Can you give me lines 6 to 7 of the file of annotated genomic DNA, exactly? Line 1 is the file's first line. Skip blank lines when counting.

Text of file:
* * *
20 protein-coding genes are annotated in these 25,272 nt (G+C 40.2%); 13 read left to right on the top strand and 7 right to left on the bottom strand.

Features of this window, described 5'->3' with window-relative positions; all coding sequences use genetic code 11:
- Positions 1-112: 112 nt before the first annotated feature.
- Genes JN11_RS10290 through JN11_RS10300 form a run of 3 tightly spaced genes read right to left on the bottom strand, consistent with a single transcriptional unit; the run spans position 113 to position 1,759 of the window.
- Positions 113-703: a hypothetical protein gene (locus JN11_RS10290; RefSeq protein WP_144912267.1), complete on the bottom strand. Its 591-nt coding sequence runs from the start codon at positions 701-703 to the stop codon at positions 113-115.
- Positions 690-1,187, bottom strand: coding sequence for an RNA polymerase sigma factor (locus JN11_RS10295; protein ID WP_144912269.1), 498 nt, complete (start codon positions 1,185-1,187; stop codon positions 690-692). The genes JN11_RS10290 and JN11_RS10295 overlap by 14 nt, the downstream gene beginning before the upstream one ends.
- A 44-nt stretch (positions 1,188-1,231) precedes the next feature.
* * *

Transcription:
- Positions 690-1,187, bottom strand: coding sequence for an RNA polymerase sigma factor (locus JN11_RS10295; protein ID WP_144912269.1), 498 nt, complete (start codon positions 1,185-1,187; stop codon positions 690-692). The genes JN11_RS10290 and JN11_RS10295 overlap by 14 nt, the downstream gene beginning before the upstream one ends.
- A 44-nt stretch (positions 1,188-1,231) precedes the next feature.